Michigan's Paw Paw Public Schools accused of racial discrimination by ACLU


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The culture at Paw Paw Public Schools hurts students of color, the American Civil Liberties Union claims.

A “racially hostile educational environment” is how the ACLU described the southwestern Michigan school district best known for its continued use of a Native American name and image as its mascot.

After a Freedom of Information Act request exposed cases of what it believes to be hostile and discriminatory behavior, the ACLU filed a federal discrimination complaint on Monday, Jan. 21 with the U.S. Department of Education against Paw Paw Public Schools, MLive reports. The ACLU is calling for a federal investigation by the Department of Education’s Office for Civil Rights.

“The level of fear that appears to exist in that community among groups that have been targeted by the bigotry is such that we really felt something extraordinary needed to happen in that community,” ACLU attorney Mark Fancher told the Free Press.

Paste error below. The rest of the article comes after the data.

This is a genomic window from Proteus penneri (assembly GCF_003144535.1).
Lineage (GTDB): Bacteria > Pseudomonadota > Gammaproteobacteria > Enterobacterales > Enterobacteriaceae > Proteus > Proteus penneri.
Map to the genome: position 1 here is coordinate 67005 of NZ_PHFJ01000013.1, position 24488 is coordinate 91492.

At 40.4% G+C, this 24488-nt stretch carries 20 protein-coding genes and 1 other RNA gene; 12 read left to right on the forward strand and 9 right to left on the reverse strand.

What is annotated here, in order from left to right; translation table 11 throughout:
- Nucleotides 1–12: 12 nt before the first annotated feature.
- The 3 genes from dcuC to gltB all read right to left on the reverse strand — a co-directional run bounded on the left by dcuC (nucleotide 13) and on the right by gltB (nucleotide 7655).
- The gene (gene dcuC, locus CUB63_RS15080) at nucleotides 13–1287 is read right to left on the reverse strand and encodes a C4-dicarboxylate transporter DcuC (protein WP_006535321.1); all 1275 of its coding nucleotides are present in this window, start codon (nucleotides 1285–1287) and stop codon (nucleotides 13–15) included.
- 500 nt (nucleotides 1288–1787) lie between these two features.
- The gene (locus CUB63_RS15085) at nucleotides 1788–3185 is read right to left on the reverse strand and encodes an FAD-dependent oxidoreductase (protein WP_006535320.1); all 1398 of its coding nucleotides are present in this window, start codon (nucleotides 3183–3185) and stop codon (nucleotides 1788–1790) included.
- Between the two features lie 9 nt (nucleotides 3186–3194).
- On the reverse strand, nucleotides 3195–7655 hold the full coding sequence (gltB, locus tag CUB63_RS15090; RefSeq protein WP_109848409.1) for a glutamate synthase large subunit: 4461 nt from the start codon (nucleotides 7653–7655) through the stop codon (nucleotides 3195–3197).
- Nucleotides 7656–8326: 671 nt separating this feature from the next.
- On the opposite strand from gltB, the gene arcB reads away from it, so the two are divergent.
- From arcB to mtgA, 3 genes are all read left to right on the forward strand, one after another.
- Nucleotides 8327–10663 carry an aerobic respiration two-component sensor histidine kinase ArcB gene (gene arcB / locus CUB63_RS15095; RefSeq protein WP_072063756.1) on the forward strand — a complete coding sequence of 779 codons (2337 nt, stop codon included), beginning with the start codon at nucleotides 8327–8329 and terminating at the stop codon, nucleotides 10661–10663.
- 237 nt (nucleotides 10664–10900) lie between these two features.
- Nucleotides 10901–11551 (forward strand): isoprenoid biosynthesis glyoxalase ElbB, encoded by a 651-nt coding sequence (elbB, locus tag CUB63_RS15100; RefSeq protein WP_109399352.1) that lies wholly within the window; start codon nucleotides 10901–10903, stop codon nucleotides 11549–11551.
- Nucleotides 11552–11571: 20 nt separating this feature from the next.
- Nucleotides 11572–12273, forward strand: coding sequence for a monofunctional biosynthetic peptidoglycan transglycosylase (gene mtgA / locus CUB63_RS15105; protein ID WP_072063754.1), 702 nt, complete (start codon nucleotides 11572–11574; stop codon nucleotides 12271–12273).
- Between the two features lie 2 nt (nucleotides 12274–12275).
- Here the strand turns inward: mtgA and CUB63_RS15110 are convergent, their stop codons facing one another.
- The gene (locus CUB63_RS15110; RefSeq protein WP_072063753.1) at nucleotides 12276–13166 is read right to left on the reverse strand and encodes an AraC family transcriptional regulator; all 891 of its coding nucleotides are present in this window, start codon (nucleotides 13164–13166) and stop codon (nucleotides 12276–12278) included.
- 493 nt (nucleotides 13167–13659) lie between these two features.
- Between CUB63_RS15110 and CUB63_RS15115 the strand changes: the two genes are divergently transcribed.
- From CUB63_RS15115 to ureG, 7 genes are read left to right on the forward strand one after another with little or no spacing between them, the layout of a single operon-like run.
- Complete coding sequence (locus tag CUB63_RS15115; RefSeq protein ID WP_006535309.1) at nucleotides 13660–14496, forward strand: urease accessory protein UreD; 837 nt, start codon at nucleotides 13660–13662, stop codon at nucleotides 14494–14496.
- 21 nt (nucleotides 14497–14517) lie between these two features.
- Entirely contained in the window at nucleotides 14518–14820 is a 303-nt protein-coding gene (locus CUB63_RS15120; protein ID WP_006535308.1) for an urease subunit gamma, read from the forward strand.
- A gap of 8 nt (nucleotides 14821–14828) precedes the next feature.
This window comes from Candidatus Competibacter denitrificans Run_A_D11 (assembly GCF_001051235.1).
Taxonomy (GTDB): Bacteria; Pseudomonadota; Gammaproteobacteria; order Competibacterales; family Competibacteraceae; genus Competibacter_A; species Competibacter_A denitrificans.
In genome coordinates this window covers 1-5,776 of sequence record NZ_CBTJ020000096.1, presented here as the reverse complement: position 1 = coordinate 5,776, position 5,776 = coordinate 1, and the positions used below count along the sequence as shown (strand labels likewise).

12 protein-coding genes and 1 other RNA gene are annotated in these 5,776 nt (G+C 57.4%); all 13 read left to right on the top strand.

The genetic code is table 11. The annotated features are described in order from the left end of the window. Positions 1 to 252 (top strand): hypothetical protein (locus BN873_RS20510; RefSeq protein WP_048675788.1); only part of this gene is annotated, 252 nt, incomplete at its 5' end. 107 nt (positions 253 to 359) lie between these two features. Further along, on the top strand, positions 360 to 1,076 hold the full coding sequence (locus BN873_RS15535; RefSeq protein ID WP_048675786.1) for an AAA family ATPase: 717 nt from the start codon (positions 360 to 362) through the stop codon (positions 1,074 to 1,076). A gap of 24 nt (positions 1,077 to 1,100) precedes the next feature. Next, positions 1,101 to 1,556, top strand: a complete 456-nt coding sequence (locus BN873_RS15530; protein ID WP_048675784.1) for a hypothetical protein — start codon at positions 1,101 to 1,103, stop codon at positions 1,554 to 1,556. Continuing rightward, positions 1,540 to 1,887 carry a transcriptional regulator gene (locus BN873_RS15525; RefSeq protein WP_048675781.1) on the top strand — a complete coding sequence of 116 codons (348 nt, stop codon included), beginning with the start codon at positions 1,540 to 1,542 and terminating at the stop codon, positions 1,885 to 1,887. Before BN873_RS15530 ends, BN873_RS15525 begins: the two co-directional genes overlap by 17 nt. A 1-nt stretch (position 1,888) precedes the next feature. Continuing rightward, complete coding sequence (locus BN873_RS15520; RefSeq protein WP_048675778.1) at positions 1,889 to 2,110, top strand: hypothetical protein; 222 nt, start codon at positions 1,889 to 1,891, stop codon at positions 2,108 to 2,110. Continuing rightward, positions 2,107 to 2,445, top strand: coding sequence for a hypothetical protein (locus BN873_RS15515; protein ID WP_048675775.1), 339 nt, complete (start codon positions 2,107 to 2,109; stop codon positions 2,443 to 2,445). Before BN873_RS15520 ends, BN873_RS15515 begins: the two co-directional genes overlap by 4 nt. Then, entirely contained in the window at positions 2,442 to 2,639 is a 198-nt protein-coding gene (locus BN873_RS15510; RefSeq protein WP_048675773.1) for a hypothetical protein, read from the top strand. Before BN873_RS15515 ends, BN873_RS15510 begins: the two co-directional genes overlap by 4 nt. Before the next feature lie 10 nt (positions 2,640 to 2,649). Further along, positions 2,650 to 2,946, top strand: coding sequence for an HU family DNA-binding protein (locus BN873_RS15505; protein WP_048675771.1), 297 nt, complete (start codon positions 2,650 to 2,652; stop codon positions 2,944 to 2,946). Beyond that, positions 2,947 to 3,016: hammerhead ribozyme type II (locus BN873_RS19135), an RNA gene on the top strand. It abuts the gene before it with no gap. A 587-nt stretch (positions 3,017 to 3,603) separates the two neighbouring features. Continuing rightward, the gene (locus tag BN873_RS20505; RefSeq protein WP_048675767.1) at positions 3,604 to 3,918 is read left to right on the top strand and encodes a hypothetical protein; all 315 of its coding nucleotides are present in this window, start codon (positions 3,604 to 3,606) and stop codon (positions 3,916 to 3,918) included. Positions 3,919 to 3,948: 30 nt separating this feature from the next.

The complaint outlines numerous examples of racist behavior, according to MLive. Some students, according to the ACLU, told others to “go back to Mexico” and “go back to your country now and pick blueberries.” In another case, students affixed a student’s science project with a swastika and a small Hitler figurine, the ACLU claims.

District Superintendent Sonia Lark denies the allegations, according to the Freep.

“District staff and administration work tirelessly to promote diversity and to encourage cultural sensitivity,” Lark said in a statement, according to the Free Press. “The district does not tolerate unlawful discrimination or harassment.”

In 2017, the Paw Paw school district voted to keep the Redskin name and image as the high school’s mascot after a heated debate within the community.

Whether investigation will follow has not yet been determined, but Lark told the Free Press officials will cooperate with federal authorities.

Will Feuer is an editorial intern for Metro Times.

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